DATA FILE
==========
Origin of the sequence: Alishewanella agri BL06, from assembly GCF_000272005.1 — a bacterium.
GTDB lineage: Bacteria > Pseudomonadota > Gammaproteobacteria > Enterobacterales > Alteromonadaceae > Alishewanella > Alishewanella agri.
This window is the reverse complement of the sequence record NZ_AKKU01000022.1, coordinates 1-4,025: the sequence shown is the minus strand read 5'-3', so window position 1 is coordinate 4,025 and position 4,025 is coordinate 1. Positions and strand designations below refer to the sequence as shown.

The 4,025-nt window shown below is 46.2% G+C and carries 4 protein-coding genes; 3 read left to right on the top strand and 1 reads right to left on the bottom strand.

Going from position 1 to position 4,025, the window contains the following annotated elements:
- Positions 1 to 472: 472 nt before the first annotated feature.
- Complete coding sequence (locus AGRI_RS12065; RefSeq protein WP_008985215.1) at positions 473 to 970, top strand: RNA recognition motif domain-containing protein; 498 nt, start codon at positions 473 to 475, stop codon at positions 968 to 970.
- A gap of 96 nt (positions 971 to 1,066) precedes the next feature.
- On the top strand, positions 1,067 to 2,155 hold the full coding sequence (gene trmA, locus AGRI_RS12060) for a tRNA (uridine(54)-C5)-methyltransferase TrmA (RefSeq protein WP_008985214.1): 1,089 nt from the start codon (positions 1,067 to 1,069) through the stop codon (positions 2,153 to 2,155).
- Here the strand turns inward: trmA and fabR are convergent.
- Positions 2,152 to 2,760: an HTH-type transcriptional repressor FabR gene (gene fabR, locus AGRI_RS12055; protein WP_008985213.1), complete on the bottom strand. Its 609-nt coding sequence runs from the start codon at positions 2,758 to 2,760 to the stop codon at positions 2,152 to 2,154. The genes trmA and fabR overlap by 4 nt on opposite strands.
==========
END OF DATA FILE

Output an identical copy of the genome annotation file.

Origin of the sequence: Alishewanella agri BL06, from assembly GCF_000272005.1 — a bacterium.
GTDB lineage: Bacteria > Pseudomonadota > Gammaproteobacteria > Enterobacterales > Alteromonadaceae > Alishewanella > Alishewanella agri.
This window is the reverse complement of the sequence record NZ_AKKU01000022.1, coordinates 1-4,025: the sequence shown is the minus strand read 5'-3', so window position 1 is coordinate 4,025 and position 4,025 is coordinate 1. Positions and strand designations below refer to the sequence as shown.

The 4,025-nt window shown below is 46.2% G+C and carries 4 protein-coding genes; 3 read left to right on the top strand and 1 reads right to left on the bottom strand.

Going from position 1 to position 4,025, the window contains the following annotated elements:
- Positions 1 to 472: 472 nt before the first annotated feature.
- Complete coding sequence (locus AGRI_RS12065; RefSeq protein WP_008985215.1) at positions 473 to 970, top strand: RNA recognition motif domain-containing protein; 498 nt, start codon at positions 473 to 475, stop codon at positions 968 to 970.
- A gap of 96 nt (positions 971 to 1,066) precedes the next feature.
- On the top strand, positions 1,067 to 2,155 hold the full coding sequence (gene trmA, locus AGRI_RS12060) for a tRNA (uridine(54)-C5)-methyltransferase TrmA (RefSeq protein WP_008985214.1): 1,089 nt from the start codon (positions 1,067 to 1,069) through the stop codon (positions 2,153 to 2,155).
- Here the strand turns inward: trmA and fabR are convergent.
- Positions 2,152 to 2,760: an HTH-type transcriptional repressor FabR gene (gene fabR, locus AGRI_RS12055; protein WP_008985213.1), complete on the bottom strand. Its 609-nt coding sequence runs from the start codon at positions 2,758 to 2,760 to the stop codon at positions 2,152 to 2,154. The genes trmA and fabR overlap by 4 nt on opposite strands.